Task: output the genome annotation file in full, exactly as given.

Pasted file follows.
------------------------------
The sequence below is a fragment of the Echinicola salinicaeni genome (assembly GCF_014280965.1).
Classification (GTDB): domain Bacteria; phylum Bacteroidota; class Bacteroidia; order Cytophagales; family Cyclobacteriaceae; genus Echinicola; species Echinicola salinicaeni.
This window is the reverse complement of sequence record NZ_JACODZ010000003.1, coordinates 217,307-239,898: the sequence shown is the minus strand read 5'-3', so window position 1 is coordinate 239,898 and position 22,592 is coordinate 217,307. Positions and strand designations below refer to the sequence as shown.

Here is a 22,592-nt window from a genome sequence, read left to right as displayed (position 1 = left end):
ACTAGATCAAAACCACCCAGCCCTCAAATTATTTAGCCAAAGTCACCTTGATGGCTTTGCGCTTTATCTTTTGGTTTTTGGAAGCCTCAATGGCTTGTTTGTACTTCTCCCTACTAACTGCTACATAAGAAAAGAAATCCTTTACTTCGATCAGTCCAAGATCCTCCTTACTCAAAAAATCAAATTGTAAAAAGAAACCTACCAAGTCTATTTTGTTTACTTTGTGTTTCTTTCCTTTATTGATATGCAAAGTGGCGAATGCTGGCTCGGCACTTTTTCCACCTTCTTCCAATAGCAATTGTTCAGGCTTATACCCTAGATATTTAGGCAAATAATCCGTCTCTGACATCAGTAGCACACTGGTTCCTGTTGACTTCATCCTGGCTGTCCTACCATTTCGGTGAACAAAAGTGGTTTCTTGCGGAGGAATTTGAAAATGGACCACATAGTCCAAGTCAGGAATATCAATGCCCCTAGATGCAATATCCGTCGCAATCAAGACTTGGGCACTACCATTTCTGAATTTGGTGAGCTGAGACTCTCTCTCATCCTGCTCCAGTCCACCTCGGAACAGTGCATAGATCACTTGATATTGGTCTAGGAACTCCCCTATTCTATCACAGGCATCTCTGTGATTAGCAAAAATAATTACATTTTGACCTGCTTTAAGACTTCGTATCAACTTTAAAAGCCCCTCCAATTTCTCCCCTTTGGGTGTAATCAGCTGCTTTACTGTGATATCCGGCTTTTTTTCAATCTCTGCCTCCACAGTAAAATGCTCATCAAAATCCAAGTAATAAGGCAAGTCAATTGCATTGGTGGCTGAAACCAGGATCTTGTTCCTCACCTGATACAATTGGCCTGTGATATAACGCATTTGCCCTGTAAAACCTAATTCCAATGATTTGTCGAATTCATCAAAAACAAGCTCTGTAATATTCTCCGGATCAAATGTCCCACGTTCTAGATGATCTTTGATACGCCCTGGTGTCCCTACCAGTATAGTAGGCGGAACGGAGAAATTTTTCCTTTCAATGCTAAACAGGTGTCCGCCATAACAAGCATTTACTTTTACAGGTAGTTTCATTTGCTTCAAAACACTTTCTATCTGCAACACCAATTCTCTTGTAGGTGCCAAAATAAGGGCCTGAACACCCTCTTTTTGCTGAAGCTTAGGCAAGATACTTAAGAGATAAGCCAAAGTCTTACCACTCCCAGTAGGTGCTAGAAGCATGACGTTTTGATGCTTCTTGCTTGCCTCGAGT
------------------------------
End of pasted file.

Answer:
The sequence below is a fragment of the Echinicola salinicaeni genome (assembly GCF_014280965.1).
Classification (GTDB): domain Bacteria; phylum Bacteroidota; class Bacteroidia; order Cytophagales; family Cyclobacteriaceae; genus Echinicola; species Echinicola salinicaeni.
This window is the reverse complement of sequence record NZ_JACODZ010000003.1, coordinates 217,307-239,898: the sequence shown is the minus strand read 5'-3', so window position 1 is coordinate 239,898 and position 22,592 is coordinate 217,307. Positions and strand designations below refer to the sequence as shown.

Here is a 22,592-nt window from a genome sequence, read left to right as displayed (position 1 = left end):
ACTAGATCAAAACCACCCAGCCCTCAAATTATTTAGCCAAAGTCACCTTGATGGCTTTGCGCTTTATCTTTTGGTTTTTGGAAGCCTCAATGGCTTGTTTGTACTTCTCCCTACTAACTGCTACATAAGAAAAGAAATCCTTTACTTCGATCAGTCCAAGATCCTCCTTACTCAAAAAATCAAATTGTAAAAAGAAACCTACCAAGTCTATTTTGTTTACTTTGTGTTTCTTTCCTTTATTGATATGCAAAGTGGCGAATGCTGGCTCGGCACTTTTTCCACCTTCTTCCAATAGCAATTGTTCAGGCTTATACCCTAGATATTTAGGCAAATAATCCGTCTCTGACATCAGTAGCACACTGGTTCCTGTTGACTTCATCCTGGCTGTCCTACCATTTCGGTGAACAAAAGTGGTTTCTTGCGGAGGAATTTGAAAATGGACCACATAGTCCAAGTCAGGAATATCAATGCCCCTAGATGCAATATCCGTCGCAATCAAGACTTGGGCACTACCATTTCTGAATTTGGTGAGCTGAGACTCTCTCTCATCCTGCTCCAGTCCACCTCGGAACAGTGCATAGATCACTTGATATTGGTCTAGGAACTCCCCTATTCTATCACAGGCATCTCTGTGATTAGCAAAAATAATTACATTTTGACCTGCTTTAAGACTTCGTATCAACTTTAAAAGCCCCTCCAATTTCTCCCCTTTGGGTGTAATCAGCTGCTTTACTGTGATATCCGGCTTTTTTTCAATCTCTGCCTCCACAGTAAAATGCTCATCAAAATCCAAGTAATAAGGCAAGTCAATTGCATTGGTGGCTGAAACCAGGATCTTGTTCCTCACCTGATACAATTGGCCTGTGATATAACGCATTTGCCCTGTAAAACCTAATTCCAATGATTTGTCGAATTCATCAAAAACAAGCTCTGTAATATTCTCCGGATCAAATGTCCCACGTTCTAGATGATCTTTGATACGCCCTGGTGTCCCTACCAGTATAGTAGGCGGAACGGAGAAATTTTTCCTTTCAATGCTAAACAGGTGTCCGCCATAACAAGCATTTACTTTTACAGGTAGTTTCATTTGCTTCAAAACACTTTCTATCTGCAACACCAATTCTCTTGTAGGTGCCAAAATAAGGGCCTGAACACCCTCTTTTTGCTGAAGCTTAGGCAAGATACTTAAGAGATAAGCCAAAGTCTTACCACTCCCAGTAGGTGCTAGAAGCATGACGTTTTGATGCTTCTTGCTTGCCTCGAGT